Figuring Out Friends and Foundations

Along with recent, reinvigorated interest from libraries hoping to update their strategic plans, Library Strategies hears from many Friends groups and Library Foundations looking to verify that they are aligned to best support their public library. Friends and Foundations have distinct roles, characteristics, and expectations in their communities. Both types of organizations engage the community to raise funds and increase awareness of the library, but they usually differ in target donor groups, messaging, or activities. Friends groups are often most visible through used book sales, ongoing community donor programs, volunteer coordination, and financial contributions to the library to support existing programming and collection activities. Foundations frequently host major donor events and coordinate financial campaigns to provide funding for library facilities, major new initiatives, and special events for the library, outside the scope of a standard Library budget.

The kinds of questions Library Strategies receives from Friends and Foundations often revolve around the relationship between those two groups. If they are two separate entities, the organizations want to ensure each is performing the roles best suited to its size, connections, and means. They also wonder whether it is a good idea to merge or separate these similar yet different library support organizations.

While every community and its public library are unique, there are a few questions that each organization can explore. When we speak to libraries, these are often our starting points for conversations to develop clarity:  

  • What is the mission of the Friends and the Foundation organization related to the library? If it is determined that both organizations are needed, it is useful to define the unique roles of each, figuring out which unit will be best suited for the following:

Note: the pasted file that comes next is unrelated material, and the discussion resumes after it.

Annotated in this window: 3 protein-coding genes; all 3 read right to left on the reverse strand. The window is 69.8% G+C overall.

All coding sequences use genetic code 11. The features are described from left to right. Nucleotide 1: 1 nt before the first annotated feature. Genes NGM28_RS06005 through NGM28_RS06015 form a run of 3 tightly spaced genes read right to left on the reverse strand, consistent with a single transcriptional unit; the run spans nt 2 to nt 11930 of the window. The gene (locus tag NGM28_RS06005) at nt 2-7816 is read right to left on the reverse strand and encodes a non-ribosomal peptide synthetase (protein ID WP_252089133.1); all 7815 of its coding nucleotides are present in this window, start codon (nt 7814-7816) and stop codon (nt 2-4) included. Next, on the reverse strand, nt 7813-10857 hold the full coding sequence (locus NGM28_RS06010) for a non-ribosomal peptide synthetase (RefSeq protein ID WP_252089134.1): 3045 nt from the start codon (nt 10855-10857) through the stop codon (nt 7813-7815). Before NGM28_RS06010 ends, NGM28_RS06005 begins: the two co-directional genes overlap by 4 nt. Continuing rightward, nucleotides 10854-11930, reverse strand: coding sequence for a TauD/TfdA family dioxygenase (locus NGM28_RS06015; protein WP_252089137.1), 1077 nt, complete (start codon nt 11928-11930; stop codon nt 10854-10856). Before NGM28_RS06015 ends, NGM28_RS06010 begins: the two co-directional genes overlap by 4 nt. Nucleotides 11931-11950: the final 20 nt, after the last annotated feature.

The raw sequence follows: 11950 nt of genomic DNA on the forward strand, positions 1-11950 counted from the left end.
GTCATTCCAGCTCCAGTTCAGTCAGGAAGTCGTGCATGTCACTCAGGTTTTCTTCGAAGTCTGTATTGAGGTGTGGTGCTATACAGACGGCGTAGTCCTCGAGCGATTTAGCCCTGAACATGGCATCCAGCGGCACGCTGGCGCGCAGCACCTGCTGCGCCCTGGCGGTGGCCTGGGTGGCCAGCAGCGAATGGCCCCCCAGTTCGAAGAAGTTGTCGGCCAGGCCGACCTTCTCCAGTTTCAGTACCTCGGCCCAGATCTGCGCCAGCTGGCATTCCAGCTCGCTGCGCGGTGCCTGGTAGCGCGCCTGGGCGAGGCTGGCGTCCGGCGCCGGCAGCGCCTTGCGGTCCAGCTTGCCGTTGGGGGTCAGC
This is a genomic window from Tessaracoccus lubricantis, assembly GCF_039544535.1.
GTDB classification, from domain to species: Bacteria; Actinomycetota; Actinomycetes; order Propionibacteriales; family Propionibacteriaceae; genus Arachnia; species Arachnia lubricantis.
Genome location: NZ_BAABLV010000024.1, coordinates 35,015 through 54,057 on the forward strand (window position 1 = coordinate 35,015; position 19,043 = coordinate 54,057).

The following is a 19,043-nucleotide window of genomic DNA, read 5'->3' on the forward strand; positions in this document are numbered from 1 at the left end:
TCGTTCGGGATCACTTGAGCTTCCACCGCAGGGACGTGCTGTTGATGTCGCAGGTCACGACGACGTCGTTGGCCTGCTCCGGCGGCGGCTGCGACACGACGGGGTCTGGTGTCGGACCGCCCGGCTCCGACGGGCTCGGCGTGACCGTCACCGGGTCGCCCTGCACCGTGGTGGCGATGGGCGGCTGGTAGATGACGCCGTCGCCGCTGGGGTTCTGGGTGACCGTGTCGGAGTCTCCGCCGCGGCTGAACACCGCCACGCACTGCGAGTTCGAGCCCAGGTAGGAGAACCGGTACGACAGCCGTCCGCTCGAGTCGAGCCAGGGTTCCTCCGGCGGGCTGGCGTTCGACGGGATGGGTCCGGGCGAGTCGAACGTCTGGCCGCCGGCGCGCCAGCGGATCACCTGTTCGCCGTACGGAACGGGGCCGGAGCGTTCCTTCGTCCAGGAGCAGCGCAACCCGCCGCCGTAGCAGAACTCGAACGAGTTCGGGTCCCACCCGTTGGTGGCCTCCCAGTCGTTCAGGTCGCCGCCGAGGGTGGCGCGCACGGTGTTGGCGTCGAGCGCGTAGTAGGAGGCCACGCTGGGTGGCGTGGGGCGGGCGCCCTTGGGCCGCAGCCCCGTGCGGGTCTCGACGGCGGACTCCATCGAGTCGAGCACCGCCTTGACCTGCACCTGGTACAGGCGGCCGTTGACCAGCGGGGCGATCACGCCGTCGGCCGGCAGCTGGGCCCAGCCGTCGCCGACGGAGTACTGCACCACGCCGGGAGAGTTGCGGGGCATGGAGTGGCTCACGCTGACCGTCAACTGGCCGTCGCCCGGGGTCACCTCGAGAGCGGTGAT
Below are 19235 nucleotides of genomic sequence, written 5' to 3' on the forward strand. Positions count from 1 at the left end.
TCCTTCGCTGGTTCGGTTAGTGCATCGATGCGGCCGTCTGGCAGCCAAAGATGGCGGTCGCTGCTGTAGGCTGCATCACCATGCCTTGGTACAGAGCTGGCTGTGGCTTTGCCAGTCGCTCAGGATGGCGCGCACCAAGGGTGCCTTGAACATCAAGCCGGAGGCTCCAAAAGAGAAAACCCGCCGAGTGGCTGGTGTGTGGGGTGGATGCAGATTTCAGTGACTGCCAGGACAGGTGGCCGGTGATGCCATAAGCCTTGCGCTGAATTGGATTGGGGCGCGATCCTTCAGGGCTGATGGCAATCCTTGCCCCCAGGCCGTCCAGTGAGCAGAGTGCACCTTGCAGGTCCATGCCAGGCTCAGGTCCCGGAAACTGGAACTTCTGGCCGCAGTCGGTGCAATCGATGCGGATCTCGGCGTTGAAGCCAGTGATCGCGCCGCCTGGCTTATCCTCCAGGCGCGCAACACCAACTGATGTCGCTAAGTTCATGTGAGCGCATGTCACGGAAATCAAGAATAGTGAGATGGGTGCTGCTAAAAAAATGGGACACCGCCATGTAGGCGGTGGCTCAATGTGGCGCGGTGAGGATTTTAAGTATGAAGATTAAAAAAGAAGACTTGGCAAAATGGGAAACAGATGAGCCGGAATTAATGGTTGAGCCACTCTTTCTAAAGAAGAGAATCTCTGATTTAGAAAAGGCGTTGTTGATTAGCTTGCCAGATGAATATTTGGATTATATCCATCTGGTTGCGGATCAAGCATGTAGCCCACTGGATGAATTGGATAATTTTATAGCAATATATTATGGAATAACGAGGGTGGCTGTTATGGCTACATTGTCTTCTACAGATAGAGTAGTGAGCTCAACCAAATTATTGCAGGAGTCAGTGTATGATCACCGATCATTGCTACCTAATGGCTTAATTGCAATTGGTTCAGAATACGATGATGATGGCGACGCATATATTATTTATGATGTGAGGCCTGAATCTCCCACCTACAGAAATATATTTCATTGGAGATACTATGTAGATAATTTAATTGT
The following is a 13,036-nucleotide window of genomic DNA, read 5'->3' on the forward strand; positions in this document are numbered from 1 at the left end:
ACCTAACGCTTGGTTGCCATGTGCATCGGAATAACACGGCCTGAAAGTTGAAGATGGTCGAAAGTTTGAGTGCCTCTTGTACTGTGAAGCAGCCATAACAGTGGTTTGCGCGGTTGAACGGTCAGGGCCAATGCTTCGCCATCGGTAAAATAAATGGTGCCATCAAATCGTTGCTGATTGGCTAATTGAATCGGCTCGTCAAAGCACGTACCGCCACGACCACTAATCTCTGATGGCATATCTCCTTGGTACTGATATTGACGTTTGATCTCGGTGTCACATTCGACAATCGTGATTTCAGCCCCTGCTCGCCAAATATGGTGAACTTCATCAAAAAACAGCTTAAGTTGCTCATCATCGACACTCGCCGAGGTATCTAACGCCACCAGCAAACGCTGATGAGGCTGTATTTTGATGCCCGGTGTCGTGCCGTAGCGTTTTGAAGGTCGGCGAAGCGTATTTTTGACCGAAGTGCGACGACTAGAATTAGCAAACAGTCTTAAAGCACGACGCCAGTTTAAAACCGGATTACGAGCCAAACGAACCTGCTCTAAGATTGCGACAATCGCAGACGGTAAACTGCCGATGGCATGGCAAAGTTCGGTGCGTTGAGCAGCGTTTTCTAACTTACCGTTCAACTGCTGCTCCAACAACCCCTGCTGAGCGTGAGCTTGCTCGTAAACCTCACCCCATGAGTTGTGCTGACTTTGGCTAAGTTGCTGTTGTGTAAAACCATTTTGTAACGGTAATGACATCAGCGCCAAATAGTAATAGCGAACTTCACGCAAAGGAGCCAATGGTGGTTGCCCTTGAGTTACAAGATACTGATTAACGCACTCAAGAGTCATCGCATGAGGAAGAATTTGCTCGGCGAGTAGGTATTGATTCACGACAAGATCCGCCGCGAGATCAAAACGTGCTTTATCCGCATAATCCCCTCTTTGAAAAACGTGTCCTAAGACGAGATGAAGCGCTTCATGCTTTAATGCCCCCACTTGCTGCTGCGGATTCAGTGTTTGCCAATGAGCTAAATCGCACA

• Supportive day-to-day fundraising
    • Major donor engagement
    • Volunteer coordination
    • Another, complimentary, “face” of the library in the community
    • Leadership for capital campaigns
    • Ongoing and special advocacy efforts
  • Would a Foundation be able to establish long-term relationships with enough unique major donors and have sufficient funding opportunities to warrant a separate organization?
  • What would make a Friends organization most effective in our community?

Regardless of the history your Friends group or Foundation have with the library, with each other, and with your community, there is always value in examining how these important groups of library supporters are working together to provide uplift, awareness, and yes, funds to your library.

If you would be interested in speaking to Library Strategies about your Friends group or Foundation, please reach out. As a consulting organization operating inside a library Friends group that is a Foundation, we see the features of the system daily. We’re here to help.

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